When Vladimir Putin first announced his vision of a "Eurasian Union" of former Soviet republics in 2011, ahead of his return to the Russian presidency, wary Westerners fretted about the prospect of an Iron Curtain descending again across the continent. The proposed trade bloc was touted as a rival to the European Union (EU) and a means for Moscow to reassert influence in its regional backyard.
On January 1, the so-called Eurasian Economic Union (EEU) officially comes into being. The EEU will unite Russia, Belarus, Kazakhstan, Armenia, and Kyrgyzstan in a common market, with freely flowing capital, goods, and services. As Putin has put it, the EEU marks "a completely new level of cooperation" between post-Soviet states, with a combined population of more than 170 million people, a shared GDP of $2.4 trillion, and 20 percent of the world's gas reserves.
"The Russians did their best with the Eurasian Union, and their best was to copy and paste what the European Union was doing," Balazs Jarabik a scholar at the Carnegie Endowment for Peace, told VICE News.
The EEU is, in form, a near replica of the Brussels-led EU. A supranational Eurasian Commission will oversee a Eurasian Union Court, a Eurasian Development Bank, and a central council of member states, which will coordinate financial systems and economic policies between them.
On December 23, EEU leaders met in Moscow to sign the final dotted lines, and wax lyrical about the union's future economic dealings. On January 1, the May 2014 treaty authorizing the EEU goes into effect. Armenia will officially join a day later, while Kyrgyzstan is set to join in May. Membership talks with Tajikistan are ongoing.
But just days before its inception, the EEU is already being challenged. With Russia's economy in crisis owing to a precipitous drop in oil prices and the effect of Western sanctions that followed its adventurism in Ukraine, Belarus and Kazakhstan are showing some cageyness, and lightly resisting the confines of Putin's post-Soviet vision.
Jarabik explained that Belarus and Kazakhstan have their own varied reasons for signing on with Moscow. Oil-rich Kazakhstan needs access to Russian transit lines to move its crude. Belarus — described by Condoleezza Rice in 2005 as "Europe's last dictatorship" — covets Russian subsidies, in the form of cheap gas.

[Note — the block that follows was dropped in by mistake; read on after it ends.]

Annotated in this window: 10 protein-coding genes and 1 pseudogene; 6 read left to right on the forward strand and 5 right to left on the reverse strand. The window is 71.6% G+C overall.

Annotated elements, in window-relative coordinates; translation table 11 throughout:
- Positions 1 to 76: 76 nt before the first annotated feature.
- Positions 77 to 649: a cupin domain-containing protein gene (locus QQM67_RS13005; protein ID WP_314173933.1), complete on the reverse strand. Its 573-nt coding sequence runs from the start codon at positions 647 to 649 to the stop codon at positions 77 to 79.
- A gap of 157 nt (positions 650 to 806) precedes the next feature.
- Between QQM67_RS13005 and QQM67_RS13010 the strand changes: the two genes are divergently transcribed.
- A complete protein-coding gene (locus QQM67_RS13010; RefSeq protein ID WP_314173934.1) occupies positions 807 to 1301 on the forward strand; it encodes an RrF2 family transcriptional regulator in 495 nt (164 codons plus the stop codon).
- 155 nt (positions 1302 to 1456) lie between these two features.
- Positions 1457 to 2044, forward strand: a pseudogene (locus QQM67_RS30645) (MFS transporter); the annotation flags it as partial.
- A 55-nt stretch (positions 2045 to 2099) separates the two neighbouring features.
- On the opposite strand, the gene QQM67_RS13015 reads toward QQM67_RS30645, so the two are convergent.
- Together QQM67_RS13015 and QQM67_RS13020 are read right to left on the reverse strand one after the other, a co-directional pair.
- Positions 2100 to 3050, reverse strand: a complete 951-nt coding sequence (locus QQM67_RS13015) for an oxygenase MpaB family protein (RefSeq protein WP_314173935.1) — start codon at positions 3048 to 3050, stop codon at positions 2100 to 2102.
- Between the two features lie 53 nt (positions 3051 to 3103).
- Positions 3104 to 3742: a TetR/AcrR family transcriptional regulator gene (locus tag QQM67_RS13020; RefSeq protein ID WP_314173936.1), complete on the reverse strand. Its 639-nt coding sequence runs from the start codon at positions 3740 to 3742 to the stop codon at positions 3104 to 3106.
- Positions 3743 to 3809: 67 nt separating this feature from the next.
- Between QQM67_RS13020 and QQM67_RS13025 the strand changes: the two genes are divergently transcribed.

Armenia's impending accession to the EEU has some observers especially perturbed. Back in early 2013, Armenia, like Ukraine, looked set to ally with Brussels in what was already looking like an East-versus-West scramble for allegiance in Eastern Europe and Central Asia. But that September, Armenia abandoned years-long negotiations of an EU association agreement in favor of joining a Russian-led "Customs Union" with Belarus and Kazakhstan — an antecedent of the EEU.
'The Cold War should be over for everyone.'
The turn came several years after the EU launched an ambitious "Eastern Partnership" project designed to strengthen ties between it and a handful of ex-Soviet countries. From 2010 to 2013, Brussels spent $3.6 billion on the project — only to have Armenia, Belarus, and Azerbaijan back away, and Ukraine erupt in chaos.
But with the Russian economy on precarious footing — the ruble has fallen 40 percent against the dollar this year — there are signs that Putin will have to temper his aspirations for a grand international alliance led by a greater Moscow. From the start, Putin has pushed for the EEU to be a political and military union as well as an economic one. But Belarus and Kazakhstan appear increasingly hesitant to cede sovereignty to Moscow, and increasingly willing to stand firm against Putin.